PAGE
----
Standardised incidence rates

In clinical trials over 9 years studying regular, 6-monthly dosing of OCR, there has been no increased risk of malignancy and female breast cancer with OCR, compared with matched reference MS and general populations1–4

Jump to section

Yearly incidence rates

Cumulative standardised incidence rates of all malignancies and female breast cancer remained within the range reported in registries

Jump to section


The safety profile of OCR continues to be characterised through the ongoing CTs, post-marketing commitment registries (NIS) and post-marketing data, including routine pharmacovigilance

Jump to section

Clinical trials (ocrelizumab all-exposure population)

Figure 1: Standardised incidence rates per 100 PY over time of all malignancies (A) and female breast cancer (B)2

standardised incidence rates
incidence of female breast cancer

Figure 2: Yearly incidence rates of all malignancies (A) and female breast cancer (B) in the ocrelizumab all-exposure population*, 2

Yearly incidence rates of all malignancies (A) and female breast cancer (B) in the ocrelizumab all-exposure population

Post-marketing experience*,5

As of February 2022:

A total of 162,778 female patients with RMS and PPMS had started OCR globally outside of RCTs

Corresponding to an exposure of 331,539 PY

Overall, 396 cases reporting breast cancer were received, resulting in a crude incidence rate of 0.119 per 100 PYs

Figure 1 (A&B)
*The standardised incidence rates were reported to allow comparison with the SEER database and the Danish MS Registry, using the direct standardisation method. Standardised incidence rates were derived by applying age-sex specific rates to the 2,000 USA standard population, with restriction to the age range of the MS clinical trials (15–59 years);
The SIR, calculated as observed/expected number of events, was determined for all malignancies (excluding NMSC) and female breast cancer, using the SEER database and the Danish MS Registry as reference populations;
It excludes NMSC for comparison with SEER rates, as NMSC is not reported in SEER;
§OCR all-exposure population.

Figure 2
*Includes patients who received any dose of OCR during the CTP and associated OLE periods of the phase II and phase III studies, plus VELOCE, CHORDS, CASTING, OBOE, ENSEMBLE, LIBERTO and CONSONANCE, including patients originally randomised to comparator (IFN β-1a or placebo) who switched to open-label OCR treatment. Data cut-off: November 2021. Studies are ongoing.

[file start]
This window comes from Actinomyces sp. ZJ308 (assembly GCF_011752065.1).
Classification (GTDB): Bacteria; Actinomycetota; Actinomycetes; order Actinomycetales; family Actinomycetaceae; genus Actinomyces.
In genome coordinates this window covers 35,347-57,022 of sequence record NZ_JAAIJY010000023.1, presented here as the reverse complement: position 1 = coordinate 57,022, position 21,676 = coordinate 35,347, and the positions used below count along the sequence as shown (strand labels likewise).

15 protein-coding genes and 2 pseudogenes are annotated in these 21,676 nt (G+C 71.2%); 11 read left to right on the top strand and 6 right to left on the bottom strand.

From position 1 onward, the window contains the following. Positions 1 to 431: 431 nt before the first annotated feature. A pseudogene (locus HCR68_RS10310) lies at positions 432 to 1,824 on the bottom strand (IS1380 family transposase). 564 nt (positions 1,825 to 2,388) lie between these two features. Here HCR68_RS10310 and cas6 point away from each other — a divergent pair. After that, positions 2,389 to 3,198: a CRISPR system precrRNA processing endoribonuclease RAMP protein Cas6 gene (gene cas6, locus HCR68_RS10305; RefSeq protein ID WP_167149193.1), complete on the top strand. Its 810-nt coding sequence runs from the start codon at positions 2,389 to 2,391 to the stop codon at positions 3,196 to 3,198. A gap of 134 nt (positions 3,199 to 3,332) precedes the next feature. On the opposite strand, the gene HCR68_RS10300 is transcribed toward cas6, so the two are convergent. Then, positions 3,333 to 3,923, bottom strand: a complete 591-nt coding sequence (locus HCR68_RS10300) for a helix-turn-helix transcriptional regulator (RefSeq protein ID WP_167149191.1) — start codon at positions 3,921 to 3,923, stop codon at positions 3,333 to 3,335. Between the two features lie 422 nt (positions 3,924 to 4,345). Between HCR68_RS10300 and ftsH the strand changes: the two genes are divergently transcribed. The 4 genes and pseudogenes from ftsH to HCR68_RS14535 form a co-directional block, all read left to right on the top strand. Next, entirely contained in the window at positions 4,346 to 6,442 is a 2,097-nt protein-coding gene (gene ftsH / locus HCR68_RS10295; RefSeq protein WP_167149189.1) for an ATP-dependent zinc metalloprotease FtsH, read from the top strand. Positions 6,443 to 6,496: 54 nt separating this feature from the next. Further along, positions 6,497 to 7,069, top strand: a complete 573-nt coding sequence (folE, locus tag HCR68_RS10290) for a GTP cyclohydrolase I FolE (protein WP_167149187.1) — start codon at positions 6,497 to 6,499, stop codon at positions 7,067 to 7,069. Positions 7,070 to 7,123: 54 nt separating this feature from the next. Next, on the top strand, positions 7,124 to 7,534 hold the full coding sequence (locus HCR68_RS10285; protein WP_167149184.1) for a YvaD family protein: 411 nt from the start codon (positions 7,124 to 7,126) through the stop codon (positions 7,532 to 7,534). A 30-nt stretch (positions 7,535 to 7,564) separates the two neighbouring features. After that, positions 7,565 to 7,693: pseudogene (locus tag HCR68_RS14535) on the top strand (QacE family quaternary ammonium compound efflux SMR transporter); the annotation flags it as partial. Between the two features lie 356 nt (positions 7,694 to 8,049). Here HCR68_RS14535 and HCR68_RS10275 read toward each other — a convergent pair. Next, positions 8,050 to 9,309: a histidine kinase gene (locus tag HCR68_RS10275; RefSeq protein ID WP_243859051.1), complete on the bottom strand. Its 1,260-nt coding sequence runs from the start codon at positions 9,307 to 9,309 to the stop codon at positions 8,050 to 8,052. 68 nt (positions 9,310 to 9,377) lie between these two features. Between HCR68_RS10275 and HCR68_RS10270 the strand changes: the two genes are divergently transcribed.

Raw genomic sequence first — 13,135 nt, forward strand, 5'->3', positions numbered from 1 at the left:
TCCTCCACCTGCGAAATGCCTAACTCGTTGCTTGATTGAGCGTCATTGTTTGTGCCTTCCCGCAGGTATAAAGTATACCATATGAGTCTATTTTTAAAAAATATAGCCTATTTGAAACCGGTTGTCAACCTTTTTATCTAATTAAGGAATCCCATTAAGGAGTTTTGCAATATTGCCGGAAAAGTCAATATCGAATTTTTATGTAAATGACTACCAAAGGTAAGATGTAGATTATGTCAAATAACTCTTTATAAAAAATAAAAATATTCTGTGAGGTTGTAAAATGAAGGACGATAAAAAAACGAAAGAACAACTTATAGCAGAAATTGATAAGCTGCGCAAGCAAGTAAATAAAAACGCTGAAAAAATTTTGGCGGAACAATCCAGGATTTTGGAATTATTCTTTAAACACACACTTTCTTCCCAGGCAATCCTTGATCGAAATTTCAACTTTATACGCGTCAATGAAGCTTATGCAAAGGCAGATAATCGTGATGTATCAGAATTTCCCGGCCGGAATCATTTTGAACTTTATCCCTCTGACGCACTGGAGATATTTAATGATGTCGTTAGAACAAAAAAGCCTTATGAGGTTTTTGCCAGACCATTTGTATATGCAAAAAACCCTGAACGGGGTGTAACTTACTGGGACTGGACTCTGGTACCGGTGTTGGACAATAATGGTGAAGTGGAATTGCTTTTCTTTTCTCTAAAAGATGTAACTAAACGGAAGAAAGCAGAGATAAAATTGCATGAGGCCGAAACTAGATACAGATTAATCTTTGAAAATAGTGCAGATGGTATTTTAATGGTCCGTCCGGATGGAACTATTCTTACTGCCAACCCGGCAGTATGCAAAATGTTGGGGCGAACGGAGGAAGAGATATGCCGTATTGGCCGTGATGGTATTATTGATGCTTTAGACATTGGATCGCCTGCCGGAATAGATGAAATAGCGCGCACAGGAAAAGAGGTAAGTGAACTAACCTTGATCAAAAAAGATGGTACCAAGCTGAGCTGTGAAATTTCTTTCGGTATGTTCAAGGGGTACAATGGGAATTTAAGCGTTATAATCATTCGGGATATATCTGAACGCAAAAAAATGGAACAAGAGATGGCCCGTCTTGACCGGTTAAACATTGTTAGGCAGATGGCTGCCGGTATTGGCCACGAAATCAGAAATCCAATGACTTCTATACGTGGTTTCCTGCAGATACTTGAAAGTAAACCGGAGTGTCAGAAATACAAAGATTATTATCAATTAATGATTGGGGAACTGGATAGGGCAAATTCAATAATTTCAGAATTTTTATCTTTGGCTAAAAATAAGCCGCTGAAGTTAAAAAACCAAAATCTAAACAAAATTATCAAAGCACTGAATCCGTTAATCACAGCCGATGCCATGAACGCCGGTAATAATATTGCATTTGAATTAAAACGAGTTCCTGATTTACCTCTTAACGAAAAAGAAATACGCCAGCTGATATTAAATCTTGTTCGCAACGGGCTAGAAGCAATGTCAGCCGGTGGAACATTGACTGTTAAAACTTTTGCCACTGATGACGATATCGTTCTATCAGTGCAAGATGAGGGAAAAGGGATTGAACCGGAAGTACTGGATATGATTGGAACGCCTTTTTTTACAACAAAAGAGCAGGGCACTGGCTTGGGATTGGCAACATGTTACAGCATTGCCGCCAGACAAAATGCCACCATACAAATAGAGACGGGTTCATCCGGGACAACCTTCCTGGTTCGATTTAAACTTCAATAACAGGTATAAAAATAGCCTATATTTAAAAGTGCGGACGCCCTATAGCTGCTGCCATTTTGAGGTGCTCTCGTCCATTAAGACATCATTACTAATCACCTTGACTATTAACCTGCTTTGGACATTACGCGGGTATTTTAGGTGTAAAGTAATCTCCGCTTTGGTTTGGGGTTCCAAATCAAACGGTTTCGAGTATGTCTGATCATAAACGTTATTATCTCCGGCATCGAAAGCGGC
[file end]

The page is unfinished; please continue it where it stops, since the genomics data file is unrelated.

The incidence rates of serious malignancies are derived from varied sources and intended to provide context. Confounding factors that may influence incidence rates have not been accounted for, and therefore, no direct comparisons should be made. Such factors may include, but are not limited to: type of MS, disease duration, risk factors, geographical region, population size, drug exposure, comorbid conditions, treatment history, and duration of follow-up.

*There are well-recognised limitations that should be considered when interpreting spontaneous post-marketing safety reports, including events that may not be causally related to drug exposure; in the real-world setting, events are frequently confounded by factors such as multiple drug use and the presence of pre-existing comorbidities; reporting bias may exist for more significant outcomes, which may result in an overrepresentation of the more serious outcomes; and reporting rates can be stimulated by external factors, such as press reports.

The causes of malignancies are recorded as reported to the company; while the company follows up on all reports to identify the cause, an exact diagnosis is not always possible. Some of the investigations remain ongoing and, therefore, the information may be subject to change.

Exposure was obtained from the PBRER Report 1113817 27 March 2022. Patient Years have been extrapolated from the female to total Ocrevus patients.

Case counts from the safety data base had reported at least one of the following AE terms. Breast cancer, Invasive papillary breast carcinoma, Invasive ductal breast carcinoma, Breast cancer female, HER2 positive breast cancer, Intraductal proliferative breast lesion, Breast cancer recurrent, Breast cancer stage I, Breast cancer stage II, Invasive breast carcinoma, Breast cancer in situ, Breast cancer metastatic, Breast cancer stage III, Breast cancer stage IV, Breast neoplasm, Hormone receptor positive breast cancer, Invasive lobular breast carcinoma, Lobular breast carcinoma in situ, Triple negative breast cancer.

AE, adverse event; CI, confidence interval; CTP, controlled treatment period; HER2, human epidermal growth factor receptor 2; IFN β-1a, interferon beta-1a; NIS, non-interventional studies; NMSC, non-melanoma skin cancer; OCR, ocrelizumab; OLE, open-label extension; PBRER, periodic benefit risk evaluation reports; PPMS, primary progressive MS; PY, patient-years; RCT, randomised controlled trial; RMS, relapsing MS; SEER, Surveillance, Epidemiology, and End Results Program; SIR, standardised incidence rate.

Indications vary in different countries. The local prescribing information from your country is the primary source of information on the known and potential risks associated with ocrelizumab.
  1. Hauser SL, et al. Neurology 2021;doi:10.1212/WNL.0000000000012700;
  2. Hauser SL, et al. Presented at ECTRIMS 2022 (Poster P326);
  3. Nørgaard M, et al. Mult Scler Relat Disord 2019;28:81–5;
  4. National Institutes of Health (NIH). Available at;
  5. Roche data on file.

M-XX-00012523 (Date of preparation: February 2023)